If you’ve ever read any of my blogs or have heard me speaking on my organization’s Instagram page @Boosttraining, then you know I believe strength training is the key to optimal athletic performance. I like to move weight! (in the weight room that is). At my gym, the Boost Performance Center, in Corona, CA, we have all types of programs for all types of athletes for all different times of the year. It kills me the amount of girls I see not dedicated to a robust strength program. It’s as if there’s this belief that they should do less intense strength training or don’t receive the same benefits as boys do. Let’s clear all this nonsense up right now.
First and foremost girls need strength training because girls work hard! Every time girls step in my gym it’s literally the same story, if they’re not in high school they play club year round, and if they are in high school they play their high school season and then it’s back to club. It’s a cycle of continuous play that makes absolutely no sense at all. It blows my mind the amount of hours some of these girls accumulate in pursuit of mastering their craft. Now, to say that girls do no strength training at all is not true, its just not nearly as consistent and thorough as you see their peers of the opposite sex. Usually they are only able to dedicate a day or two if any at all. Now imagine all that work, all the repetitive movements day in and day out, and what that does to your body over time. Sooner or later your body simply won’t be able to handle the stress of all that running, jumping, cutting and change of direction. At that point injury is almost always imminent.
So it’s not an issue of hard work because in terms of overall work volume for sport specific practice, girls are right there with boys. I think the issue is actually a lot more complex in that there is a stigma that exists with girls’ strength training. I believe this stigma is that they are concerned about the idea of getting “buff” from lifting weights. What drives this idea is a topic for another blog, but what is clear is girls don’t seem to be interested in dedicating the time to a 3 day per week strength training program, and neither do their parents. The idea of girls getting buff is simply not true primarily because of the hormonal differences between girls and boys. But you can expect girls to develop lean muscle which is attributed to speed, agility, power, and durability, just like boys.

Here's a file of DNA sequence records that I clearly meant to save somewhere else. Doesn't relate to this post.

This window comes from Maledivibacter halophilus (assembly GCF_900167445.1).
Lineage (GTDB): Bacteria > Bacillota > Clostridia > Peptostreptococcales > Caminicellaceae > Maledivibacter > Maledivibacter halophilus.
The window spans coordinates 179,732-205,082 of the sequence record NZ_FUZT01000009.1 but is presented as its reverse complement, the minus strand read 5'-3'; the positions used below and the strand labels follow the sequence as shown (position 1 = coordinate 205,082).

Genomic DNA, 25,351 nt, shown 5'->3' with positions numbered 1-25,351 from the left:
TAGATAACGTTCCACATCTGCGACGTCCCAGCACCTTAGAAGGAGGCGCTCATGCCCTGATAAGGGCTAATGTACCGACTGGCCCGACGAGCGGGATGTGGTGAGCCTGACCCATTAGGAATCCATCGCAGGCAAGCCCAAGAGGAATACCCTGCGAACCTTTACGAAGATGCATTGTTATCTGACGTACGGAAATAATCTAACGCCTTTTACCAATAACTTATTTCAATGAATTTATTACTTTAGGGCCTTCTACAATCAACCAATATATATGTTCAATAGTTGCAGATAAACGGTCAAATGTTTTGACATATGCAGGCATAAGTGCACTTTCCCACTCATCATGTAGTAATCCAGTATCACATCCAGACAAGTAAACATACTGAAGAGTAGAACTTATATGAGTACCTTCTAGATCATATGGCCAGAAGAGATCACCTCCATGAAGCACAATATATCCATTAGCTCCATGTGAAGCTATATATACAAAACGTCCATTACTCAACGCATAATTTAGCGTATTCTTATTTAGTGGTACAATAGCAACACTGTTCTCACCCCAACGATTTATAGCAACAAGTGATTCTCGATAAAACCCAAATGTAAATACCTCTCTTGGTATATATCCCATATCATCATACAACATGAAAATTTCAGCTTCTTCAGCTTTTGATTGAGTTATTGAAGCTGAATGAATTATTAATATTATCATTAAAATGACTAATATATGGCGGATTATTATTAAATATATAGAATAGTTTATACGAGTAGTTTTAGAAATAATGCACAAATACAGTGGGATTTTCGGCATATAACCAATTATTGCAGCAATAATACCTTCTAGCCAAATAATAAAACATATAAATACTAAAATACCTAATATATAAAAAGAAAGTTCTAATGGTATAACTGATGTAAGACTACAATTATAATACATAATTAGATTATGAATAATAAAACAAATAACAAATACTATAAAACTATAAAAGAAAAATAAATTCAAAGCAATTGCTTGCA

The benefits of strength training for girls is a non argument, so is the idea of girls getting buff since muscular hypertrophy (muscle size increase) is driven by testosterone which boys possess higher amounts of. The fact is, girls need to be given the opportunity to reap the benefits of strength training just as much as boys do, and until then they will continue, for the most part, to have higher instances of injury than boys.
We need to change the conversation regarding girls and strength training, eliminate the stigmas and stick to the facts. Most coaches understand the importance of strength training for their athletes, but it doesn’t always fit the goals of year round tournaments. They might bring some sleds and bands out but that will never match the amount of strength training needed to keep girls healthy enough to continuously perform at a high level. And of course, sometimes there just isn’t enough money to go around. Bringing in a professional strength coach isn’t always something that coaches are willing to spend money on, but it only hurts their players; the girls. -Boostman
Owner, Boost Training Systems
Level 1 & 2 Coach Bommarito Performance